An agitated Ms Gillard yesterday sought to shut down questions about the matter, claiming it was dealt with on the public record 15 years ago. She said that she would not dignify a scurrilous and malicious internet campaign against her, arguing that the issue had nothing to do with her responsibilities as Prime Minister today…But as Opposition Leader Tony Abbott noted yesterday, the issue has bubbled to the surface following comments made in federal Parliament two months ago by former attorney-general Senator Robert McClelland and reported by The Australian Financial Review…Contrary to Ms Gillard’s protests, the media has not asked enough hard questions about her matter.
...it’s impossible to ignore new statements by a former partner at Slater & Gordon. Nick Styant-Browne says Gillard resigned from the law firm after an official internal review of her work for allegedly corrupt former Australian Workers Union leader Bruce Wilson – her then boyfriend as well as her client.This clearly challenges Gillard’s reputation for personal and professional integrity. Given the focus on union corruption after the Health Services Union scandal, it’s going to arouse a lot of attention....But Gillard’s fundamental problem has not been the campaign, no matter how vicious. It’s the detail of the allegations and how that comes across to most voters and her own party....Despite her angry insistence yesterday that these allegations are “nonsense” and have been dealt with previously, Styant-Browne’s version was both new and news.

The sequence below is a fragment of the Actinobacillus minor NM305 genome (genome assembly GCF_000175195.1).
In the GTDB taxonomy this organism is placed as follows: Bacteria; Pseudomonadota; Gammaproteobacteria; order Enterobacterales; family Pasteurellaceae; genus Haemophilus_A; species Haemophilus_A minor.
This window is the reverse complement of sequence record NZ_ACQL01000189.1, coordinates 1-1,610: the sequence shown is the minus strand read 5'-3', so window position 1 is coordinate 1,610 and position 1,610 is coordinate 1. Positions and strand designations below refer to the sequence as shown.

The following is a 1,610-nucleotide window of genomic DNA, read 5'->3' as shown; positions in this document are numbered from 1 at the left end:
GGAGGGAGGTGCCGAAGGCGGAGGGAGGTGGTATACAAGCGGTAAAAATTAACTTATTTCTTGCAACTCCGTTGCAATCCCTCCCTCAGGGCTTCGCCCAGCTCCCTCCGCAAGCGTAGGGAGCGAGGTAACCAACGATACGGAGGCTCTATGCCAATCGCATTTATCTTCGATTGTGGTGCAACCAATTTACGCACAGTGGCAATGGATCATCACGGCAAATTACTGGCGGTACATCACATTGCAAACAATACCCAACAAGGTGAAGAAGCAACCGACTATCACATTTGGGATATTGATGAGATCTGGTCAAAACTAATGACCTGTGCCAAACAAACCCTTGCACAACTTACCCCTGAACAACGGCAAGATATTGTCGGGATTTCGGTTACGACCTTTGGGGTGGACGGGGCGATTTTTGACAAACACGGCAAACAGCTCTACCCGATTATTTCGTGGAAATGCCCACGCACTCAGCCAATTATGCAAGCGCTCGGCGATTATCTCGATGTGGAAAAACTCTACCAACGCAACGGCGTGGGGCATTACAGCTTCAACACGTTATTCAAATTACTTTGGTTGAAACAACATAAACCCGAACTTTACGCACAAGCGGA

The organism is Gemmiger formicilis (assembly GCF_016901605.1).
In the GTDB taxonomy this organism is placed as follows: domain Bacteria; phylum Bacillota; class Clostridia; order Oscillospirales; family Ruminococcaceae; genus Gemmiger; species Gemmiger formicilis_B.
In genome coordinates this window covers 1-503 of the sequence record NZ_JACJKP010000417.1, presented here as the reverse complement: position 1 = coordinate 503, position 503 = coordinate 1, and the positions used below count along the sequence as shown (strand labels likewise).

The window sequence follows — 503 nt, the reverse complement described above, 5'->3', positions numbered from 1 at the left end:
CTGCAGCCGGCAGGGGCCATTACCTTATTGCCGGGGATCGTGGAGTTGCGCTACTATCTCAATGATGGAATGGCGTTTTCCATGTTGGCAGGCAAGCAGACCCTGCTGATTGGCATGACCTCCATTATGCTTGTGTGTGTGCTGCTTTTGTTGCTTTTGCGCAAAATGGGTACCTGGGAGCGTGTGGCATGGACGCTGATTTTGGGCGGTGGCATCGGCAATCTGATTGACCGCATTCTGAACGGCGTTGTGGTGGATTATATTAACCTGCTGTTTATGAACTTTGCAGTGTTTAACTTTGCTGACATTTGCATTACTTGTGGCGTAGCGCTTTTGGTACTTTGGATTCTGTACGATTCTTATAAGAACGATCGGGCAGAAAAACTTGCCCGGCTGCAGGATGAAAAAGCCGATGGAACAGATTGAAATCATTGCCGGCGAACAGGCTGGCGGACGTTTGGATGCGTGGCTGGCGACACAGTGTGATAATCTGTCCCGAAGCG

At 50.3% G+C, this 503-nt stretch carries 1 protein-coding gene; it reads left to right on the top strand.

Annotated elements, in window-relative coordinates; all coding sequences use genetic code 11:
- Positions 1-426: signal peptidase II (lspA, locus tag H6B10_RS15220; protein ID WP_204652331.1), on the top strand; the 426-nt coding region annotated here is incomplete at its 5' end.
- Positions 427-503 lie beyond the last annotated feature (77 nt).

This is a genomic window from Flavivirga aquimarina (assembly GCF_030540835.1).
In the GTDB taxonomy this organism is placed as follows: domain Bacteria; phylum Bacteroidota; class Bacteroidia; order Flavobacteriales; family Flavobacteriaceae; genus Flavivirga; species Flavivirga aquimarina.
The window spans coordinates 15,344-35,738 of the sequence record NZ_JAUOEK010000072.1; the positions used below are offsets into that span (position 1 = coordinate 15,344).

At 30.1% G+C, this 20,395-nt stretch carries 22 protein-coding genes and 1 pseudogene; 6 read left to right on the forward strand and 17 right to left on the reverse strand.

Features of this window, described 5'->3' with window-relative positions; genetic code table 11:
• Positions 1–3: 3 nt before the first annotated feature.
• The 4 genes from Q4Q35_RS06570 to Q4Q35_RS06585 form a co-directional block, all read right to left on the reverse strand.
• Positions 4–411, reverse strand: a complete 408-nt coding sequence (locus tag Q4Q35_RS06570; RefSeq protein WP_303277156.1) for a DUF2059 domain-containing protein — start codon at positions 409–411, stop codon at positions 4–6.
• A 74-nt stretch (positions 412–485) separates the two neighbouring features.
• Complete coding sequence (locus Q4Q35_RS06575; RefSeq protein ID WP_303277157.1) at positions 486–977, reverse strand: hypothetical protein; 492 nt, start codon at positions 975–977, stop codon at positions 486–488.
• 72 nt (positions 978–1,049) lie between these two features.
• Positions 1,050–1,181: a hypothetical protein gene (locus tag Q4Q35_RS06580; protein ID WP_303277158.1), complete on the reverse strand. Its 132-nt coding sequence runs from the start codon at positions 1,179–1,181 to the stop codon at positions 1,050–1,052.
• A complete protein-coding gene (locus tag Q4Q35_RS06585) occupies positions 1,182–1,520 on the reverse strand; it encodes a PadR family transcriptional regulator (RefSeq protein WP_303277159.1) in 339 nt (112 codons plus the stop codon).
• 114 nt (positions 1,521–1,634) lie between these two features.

PARTNERS in law firms who undertake work for clients without opening a file are embarking on a course of action that could cause friction with their partners.Senior law firm partners have warned that unless files are opened on new matters the risk-management procedures used by most law firms can be bypassed—potentially exposing other partners to damages claims.This could also result in the loss of major clients because most firms usually had strict protocols in place that prevented files being opened until a search had confirmed there was no conflict of interest, they said.These consequences have been outlined by partners at several firms ... after it was revealed in The Weekend Australian that Julia Gillard left law firm Slater & Gordon 17 years ago after the firm learned she had undertaken work without opening a file. Ms Gillard, a salaried partner at the time, left the firm after an internal investigation into that work, which was undertaken for her then boyfriend Bruce Wilson, a union boss accused of corruption.The Prime Minister repeatedly has denied that she was involved in any wrongdoing.